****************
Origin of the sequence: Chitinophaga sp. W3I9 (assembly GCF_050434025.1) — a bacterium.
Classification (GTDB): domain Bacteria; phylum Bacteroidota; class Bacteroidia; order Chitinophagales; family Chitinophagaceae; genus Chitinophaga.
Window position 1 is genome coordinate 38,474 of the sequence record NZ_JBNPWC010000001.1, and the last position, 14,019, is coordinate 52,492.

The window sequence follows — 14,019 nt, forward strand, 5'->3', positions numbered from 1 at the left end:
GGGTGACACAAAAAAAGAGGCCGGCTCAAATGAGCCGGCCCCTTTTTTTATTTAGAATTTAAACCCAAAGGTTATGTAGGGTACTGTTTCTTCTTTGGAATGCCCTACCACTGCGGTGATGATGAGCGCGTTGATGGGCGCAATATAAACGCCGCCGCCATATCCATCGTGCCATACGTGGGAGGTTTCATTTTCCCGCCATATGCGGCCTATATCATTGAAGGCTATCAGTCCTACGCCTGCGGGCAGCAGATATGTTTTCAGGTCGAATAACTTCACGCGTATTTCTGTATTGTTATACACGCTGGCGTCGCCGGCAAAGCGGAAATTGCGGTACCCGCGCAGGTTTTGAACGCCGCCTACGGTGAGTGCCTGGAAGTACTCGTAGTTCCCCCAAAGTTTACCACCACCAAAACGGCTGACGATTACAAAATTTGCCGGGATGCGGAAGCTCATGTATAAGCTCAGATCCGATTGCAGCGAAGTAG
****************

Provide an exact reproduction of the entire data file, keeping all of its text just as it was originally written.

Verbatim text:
Origin of the sequence: Chitinophaga sp. W3I9 (assembly GCF_050434025.1) — a bacterium.
Classification (GTDB): domain Bacteria; phylum Bacteroidota; class Bacteroidia; order Chitinophagales; family Chitinophagaceae; genus Chitinophaga.
Window position 1 is genome coordinate 38,474 of the sequence record NZ_JBNPWC010000001.1, and the last position, 14,019, is coordinate 52,492.

The window sequence follows — 14,019 nt, forward strand, 5'->3', positions numbered from 1 at the left end:
GGGTGACACAAAAAAAGAGGCCGGCTCAAATGAGCCGGCCCCTTTTTTTATTTAGAATTTAAACCCAAAGGTTATGTAGGGTACTGTTTCTTCTTTGGAATGCCCTACCACTGCGGTGATGATGAGCGCGTTGATGGGCGCAATATAAACGCCGCCGCCATATCCATCGTGCCATACGTGGGAGGTTTCATTTTCCCGCCATATGCGGCCTATATCATTGAAGGCTATCAGTCCTACGCCTGCGGGCAGCAGATATGTTTTCAGGTCGAATAACTTCACGCGTATTTCTGTATTGTTATACACGCTGGCGTCGCCGGCAAAGCGGAAATTGCGGTACCCGCGCAGGTTTTGAACGCCGCCTACGGTGAGTGCCTGGAAGTACTCGTAGTTCCCCCAAAGTTTACCACCACCAAAACGGCTGACGATTACAAAATTTGCCGGGATGCGGAAGCTCATGTATAAGCTCAGATCCGATTGCAGCGAAGTAG